By: Laurie L. Dove
You gaze at the cheerful crowd gathered around you, take a curious look at the chocolate cake set before you and then, just as the everyone starts singing “Happy Birthday,” you do what comes naturally: smash the cake with both hands.
This scenario would be weird, except for the fact that you’re sitting in a highchair. Which would be even weirder, except that you’re turning 1.
Chances are you don’t remember your first or second birthday party — or a host of other events that occurred in early childhood — and you’re not alone. It’s normal to forget your earliest life experiences, despite their crucial and influential nature.
Most adults can’t recall life’s earliest moments unless the events are reinforced by others who often retell them, or the memories are triggered by photographs or other cues.
It’s a phenomenon scientists call childhood amnesia. While you may have been able to recall and describe your second birthday party in great detail for months after it happened, a year later those memories may have faded and, eventually, are lost altogether.
Researchers point to a high turnover rate of childhood memories as one possible culprit, believing that a raft of new experiences simply means some early memories are forced to fall by the wayside.
Up until age 3, children in one study could recall significant events that happened to them within the last year. The high rate of recall continued until age 7, with the study’s participants remembering up to 72 percent of the same events they’d recalled as 3-year-olds. By age 8 or 9, however, most could recollect only 35 percent of the life experiences they’d so vividly described at 3 .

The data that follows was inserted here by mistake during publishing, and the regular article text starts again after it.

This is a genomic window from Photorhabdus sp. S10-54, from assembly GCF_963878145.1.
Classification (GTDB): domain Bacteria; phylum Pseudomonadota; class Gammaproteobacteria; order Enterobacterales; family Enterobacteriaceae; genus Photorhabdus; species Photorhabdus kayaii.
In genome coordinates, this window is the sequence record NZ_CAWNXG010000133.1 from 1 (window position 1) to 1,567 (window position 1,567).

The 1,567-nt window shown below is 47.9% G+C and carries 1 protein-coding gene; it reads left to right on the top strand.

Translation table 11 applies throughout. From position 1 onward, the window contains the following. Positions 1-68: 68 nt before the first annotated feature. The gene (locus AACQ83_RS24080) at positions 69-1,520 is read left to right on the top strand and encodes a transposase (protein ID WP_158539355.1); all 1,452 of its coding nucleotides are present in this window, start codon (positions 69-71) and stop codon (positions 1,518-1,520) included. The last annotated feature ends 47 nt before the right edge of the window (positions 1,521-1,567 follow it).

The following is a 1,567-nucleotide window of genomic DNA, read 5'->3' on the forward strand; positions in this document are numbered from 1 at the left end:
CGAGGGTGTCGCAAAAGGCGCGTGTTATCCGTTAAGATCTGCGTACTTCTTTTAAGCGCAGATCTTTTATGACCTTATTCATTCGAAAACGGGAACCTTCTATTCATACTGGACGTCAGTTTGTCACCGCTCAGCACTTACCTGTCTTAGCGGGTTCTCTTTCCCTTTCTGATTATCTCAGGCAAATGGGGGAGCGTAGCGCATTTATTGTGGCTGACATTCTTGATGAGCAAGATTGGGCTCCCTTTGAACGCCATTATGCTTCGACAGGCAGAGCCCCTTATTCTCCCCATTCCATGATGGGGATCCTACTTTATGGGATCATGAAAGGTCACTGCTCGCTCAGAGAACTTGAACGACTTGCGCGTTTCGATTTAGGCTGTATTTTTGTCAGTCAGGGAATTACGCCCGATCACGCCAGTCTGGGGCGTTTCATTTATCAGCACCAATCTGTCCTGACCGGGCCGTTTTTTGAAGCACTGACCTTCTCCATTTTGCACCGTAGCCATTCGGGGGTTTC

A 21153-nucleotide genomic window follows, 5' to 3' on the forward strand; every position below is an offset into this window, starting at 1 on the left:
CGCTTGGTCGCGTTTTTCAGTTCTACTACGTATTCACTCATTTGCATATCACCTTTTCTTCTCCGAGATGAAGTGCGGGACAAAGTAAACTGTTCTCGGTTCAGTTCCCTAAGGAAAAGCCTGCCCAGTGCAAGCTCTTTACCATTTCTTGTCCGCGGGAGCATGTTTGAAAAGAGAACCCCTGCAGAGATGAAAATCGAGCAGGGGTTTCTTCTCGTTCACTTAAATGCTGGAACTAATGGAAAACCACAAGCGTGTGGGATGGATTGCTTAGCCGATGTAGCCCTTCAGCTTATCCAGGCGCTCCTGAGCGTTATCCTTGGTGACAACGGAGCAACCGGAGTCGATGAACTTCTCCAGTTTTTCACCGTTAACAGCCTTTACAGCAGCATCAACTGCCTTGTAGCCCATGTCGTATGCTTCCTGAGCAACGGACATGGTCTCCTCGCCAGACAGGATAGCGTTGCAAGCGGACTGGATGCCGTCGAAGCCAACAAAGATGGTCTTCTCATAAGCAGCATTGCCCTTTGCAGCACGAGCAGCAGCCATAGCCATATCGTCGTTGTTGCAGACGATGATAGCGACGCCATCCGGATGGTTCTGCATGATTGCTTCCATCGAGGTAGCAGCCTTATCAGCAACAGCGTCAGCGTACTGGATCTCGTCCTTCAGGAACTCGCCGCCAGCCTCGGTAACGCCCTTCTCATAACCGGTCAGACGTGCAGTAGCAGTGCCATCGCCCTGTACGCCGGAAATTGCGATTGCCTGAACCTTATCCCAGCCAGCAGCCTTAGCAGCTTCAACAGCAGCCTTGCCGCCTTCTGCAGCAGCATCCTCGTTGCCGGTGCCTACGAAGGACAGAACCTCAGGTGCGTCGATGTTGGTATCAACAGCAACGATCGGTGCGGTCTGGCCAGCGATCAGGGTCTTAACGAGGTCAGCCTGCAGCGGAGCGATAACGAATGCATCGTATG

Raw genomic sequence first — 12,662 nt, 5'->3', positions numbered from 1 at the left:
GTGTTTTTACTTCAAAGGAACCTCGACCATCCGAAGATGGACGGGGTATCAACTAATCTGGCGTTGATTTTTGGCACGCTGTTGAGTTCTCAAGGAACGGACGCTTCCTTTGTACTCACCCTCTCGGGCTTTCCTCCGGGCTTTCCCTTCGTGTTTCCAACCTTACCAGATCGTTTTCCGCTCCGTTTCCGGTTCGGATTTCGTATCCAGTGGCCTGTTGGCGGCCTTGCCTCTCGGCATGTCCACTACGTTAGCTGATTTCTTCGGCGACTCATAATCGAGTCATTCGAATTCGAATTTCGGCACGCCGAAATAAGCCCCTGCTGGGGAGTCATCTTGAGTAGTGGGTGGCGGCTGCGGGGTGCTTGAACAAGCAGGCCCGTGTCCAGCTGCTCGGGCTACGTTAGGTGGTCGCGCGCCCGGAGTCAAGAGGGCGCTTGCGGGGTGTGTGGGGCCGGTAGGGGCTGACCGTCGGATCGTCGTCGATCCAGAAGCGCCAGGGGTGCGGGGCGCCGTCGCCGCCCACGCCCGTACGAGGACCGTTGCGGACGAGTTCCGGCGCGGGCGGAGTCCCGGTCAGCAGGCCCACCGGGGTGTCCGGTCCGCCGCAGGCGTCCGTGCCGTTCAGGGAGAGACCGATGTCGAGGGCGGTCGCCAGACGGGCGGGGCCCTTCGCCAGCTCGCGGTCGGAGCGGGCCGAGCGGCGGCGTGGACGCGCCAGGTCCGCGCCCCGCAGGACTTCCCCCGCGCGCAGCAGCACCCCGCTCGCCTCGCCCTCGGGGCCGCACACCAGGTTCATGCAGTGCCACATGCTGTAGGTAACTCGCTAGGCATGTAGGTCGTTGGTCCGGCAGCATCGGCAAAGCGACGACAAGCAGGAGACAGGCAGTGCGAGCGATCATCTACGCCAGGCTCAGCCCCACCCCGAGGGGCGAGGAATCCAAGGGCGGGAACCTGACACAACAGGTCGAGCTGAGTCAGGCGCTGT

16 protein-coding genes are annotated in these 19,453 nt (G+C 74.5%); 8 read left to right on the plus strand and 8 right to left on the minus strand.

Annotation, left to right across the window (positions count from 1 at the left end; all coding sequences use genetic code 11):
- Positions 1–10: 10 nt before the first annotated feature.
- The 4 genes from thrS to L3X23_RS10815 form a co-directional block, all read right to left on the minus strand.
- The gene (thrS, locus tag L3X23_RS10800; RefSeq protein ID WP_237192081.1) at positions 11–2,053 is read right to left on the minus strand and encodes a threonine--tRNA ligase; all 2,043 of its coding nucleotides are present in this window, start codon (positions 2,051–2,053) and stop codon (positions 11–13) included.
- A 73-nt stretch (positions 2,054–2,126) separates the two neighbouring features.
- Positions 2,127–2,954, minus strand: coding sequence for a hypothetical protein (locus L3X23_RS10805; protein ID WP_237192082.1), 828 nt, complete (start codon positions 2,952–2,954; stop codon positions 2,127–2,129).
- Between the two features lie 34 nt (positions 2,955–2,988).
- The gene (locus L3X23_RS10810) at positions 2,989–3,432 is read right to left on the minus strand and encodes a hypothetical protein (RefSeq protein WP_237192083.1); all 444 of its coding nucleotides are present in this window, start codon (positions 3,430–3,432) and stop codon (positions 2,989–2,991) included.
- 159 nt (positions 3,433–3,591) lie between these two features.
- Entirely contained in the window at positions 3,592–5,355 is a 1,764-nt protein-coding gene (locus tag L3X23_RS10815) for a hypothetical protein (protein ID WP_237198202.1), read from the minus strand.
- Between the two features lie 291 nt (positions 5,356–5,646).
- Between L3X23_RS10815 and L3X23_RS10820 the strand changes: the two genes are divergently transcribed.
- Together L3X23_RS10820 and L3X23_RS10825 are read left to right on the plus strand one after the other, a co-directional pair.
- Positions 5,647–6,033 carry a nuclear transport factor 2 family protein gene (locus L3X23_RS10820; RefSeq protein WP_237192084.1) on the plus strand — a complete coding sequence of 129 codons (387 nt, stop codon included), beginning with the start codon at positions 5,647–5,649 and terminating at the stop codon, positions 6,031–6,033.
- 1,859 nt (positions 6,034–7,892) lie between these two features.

The change, concluded researchers, comes from the way memories are formed as children age. Beginning at 7, children store increasingly linear memories that fit succinctly into a sense of time and space. The very act of remembering events and categorizing them within this personal timeline may cause retrieval induced forgetting, a process that causes older children and adults to prune life’s earliest memories as they recall specific details about other events .
By: Loon Watch
According to a study released by Duke University and the University of North Carolina at Chapel Hill, “the terrorist threat posed by radicalized Muslim-Americans has been exaggerated.”
Yet, Americans continue to live in mortal fear of radical Islam, a fear propagated and inflamed by right wing Islamophobes. If one follows the cable news networks, it seems as if all terrorists are Muslims. It has even become axiomatic in some circles to chant: “Not all Muslims are terrorists, but nearly all terrorists are Muslims.”
”Muslims and their “leftist dhimmi allies” respond feebly, mentioning Waco as the one counter example, unwittingly affirming the belief that “nearly all terrorists are Muslims.”
But perception is not reality. The data simply does not support such a hasty conclusion. On the FBI’s official website, there exists a chronological list of all terrorist attacks committed on U.S. soil from the year 1980 all the way to 2005. That list can be accessed here (scroll down all the way to the bottom).
Terrorist Attacks on U.S. Soil by Group, From 1980 to 2005, According to FBI Database
By: Amal S
The Path to Learning & Teaching Qur’an
Bismillah (In the Name of Allah)
It is reported that Umar Ibn Al-Khattab (radi Allahu ‘anhu) said: “Every day we are told so and so has just died. Most definitely, one day it will be said: “Umar has died.””
Let’s take that in for a second. One day, it will be said: [Insert your name] has died.
Death means time is up, opportunities are done, actions have ended. Except…